Media Triviality: The World According to Neil Postman

In 1985, Neil Postman wrote a book called Amusing Ourselves to Death. In it, he warned that unless we changed course, our society would be controlled by the technology we thought would free us. Our very desire would be our own undoing.

Postman died in 2003, long before his prophecies came to pass. Since then, we have seen the rise of social media and addictive, trivial new mediums, that seek not to free us from compulsion, but to trap us, at all hours, into a passive form of control.

Last year, I read Postman’s books and essays to try and understand what he had discovered about technology. In doing so, I wanted to understand the world according to Neil Postman.

Postman begins Amusing Ourselves to Death by laying out the key framework of his argument. The world we live in today, he says, is not the one we feared it would be:

We were keeping our eye on 1984.

When the year came and the prophecy didn’t, thoughtful Americans sang softly in praise of ourselves. But we had forgotten that alongside Orwell’s dark vision was another – slightly older, slightly less well known, equally chilling: Aldous Huxley’s Brave New World.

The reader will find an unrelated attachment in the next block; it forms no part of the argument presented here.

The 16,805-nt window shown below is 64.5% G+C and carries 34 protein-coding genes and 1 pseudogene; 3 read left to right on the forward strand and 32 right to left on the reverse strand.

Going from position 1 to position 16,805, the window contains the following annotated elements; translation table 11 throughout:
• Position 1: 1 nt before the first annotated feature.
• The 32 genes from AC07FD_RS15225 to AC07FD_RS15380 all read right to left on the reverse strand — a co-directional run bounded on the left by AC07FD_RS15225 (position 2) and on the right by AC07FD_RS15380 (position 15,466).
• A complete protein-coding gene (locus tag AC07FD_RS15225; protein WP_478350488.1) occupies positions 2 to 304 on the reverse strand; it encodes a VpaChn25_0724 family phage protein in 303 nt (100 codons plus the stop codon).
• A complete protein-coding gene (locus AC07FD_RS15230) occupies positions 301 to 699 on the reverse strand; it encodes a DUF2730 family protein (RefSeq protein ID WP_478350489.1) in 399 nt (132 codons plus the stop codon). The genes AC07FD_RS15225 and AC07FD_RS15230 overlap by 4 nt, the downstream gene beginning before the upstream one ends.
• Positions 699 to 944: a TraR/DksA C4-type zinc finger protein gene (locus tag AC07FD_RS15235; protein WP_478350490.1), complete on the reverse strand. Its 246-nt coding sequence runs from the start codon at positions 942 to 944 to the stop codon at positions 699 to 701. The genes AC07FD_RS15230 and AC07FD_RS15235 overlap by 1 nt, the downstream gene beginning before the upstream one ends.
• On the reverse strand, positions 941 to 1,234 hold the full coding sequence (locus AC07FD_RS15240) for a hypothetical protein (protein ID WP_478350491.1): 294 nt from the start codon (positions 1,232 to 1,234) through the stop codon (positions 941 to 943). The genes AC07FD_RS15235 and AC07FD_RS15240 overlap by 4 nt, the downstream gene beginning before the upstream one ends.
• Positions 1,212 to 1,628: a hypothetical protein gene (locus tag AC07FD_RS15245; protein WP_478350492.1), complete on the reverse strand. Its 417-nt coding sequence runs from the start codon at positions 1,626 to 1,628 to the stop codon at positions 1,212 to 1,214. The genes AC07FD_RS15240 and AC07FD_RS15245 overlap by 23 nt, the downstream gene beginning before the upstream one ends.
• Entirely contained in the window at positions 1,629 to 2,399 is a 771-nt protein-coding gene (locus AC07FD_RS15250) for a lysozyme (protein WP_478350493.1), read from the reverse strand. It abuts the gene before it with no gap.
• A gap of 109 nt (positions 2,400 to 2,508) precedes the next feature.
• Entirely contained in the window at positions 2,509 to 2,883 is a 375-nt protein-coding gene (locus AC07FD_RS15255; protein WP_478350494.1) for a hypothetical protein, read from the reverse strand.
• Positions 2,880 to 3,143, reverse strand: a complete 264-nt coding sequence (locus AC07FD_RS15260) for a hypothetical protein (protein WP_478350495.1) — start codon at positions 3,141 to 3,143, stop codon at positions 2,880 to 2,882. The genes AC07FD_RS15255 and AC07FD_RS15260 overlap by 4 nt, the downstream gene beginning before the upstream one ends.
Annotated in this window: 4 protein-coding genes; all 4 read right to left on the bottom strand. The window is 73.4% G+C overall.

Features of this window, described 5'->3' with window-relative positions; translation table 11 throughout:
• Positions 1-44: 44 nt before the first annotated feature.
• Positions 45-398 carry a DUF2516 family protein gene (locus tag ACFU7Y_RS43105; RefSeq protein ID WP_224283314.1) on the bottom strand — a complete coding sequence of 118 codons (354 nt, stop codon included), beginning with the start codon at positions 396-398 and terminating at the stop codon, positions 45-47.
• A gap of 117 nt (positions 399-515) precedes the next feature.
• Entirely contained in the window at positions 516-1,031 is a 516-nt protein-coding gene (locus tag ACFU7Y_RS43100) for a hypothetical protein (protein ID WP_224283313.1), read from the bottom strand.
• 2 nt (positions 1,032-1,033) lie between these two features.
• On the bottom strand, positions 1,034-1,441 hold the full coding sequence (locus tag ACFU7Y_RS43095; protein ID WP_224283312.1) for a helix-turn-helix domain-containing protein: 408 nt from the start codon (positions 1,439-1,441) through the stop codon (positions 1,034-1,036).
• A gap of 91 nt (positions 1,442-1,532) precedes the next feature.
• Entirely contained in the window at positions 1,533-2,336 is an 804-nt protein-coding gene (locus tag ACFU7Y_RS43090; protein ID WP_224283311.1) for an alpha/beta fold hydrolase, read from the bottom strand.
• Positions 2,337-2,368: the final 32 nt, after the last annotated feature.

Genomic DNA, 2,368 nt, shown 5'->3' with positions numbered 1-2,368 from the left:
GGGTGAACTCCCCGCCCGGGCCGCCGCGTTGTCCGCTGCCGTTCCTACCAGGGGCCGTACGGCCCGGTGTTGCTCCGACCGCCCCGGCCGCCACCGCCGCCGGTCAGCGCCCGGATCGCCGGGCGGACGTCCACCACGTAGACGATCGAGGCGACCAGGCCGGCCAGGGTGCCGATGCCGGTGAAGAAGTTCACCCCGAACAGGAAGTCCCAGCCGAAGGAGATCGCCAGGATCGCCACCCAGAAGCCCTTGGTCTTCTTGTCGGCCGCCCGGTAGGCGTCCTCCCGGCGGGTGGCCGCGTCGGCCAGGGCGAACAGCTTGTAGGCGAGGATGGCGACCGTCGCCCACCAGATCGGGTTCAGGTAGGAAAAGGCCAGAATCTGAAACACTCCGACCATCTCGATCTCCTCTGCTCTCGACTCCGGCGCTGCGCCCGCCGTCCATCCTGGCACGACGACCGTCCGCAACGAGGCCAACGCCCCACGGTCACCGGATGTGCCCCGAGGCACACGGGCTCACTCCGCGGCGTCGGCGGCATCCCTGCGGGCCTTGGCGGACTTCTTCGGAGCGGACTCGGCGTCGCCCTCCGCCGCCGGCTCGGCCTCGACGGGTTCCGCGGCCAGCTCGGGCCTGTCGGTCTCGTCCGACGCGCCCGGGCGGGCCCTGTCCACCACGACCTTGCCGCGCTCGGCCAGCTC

What Orwell feared were those who would ban books. What Huxley feared was that there would be no reason to ban a book, for there would be no one who wanted to read one. Orwell feared those who would deprive us of information. Huxley feared those would give us so much that we would be reduced to passivity and egoism. Orwell feared that the truth would be concealed from us. Huxley feared the truth would be drowned in a sea of irrelevance. Orwell feared we would become a captive culture. Huxley feared we would become a trivial culture.

There is no prize for guessing who was right.

When we look around at the world today, how can we not say that we have become a captive society, controlled in the very manner that Postman and Huxley predicted? What’s more, instead of resisting this control, as we would under a fascist regime – we have succumbed to it.

As Postman wrote:

People will come to love their oppression, to adore the technologies that undo their capacity to think.

There are many reasons for this. But at the core of it is an idea explained by the philosopher Marshall McLuhan: the medium is the message. Technology is not simply a tool by which we communicate. Inside each new technology is a message inherent to that technology itself. Different mediums favour different messages, and in doing so, censor other messages.

Postman applied this logic to colour television. Television, he argued, was not a medium that was built for longform discussions. Talking head programs, or public debates, which used to be popular in person or on the radio, did not get good ratings on television. Television demanded visual content, graphics, sound, quick cuts and images of different scenes and different people. An engaging television program was an engaging set of images. An engaging radio program, on other hand, could be one person talking.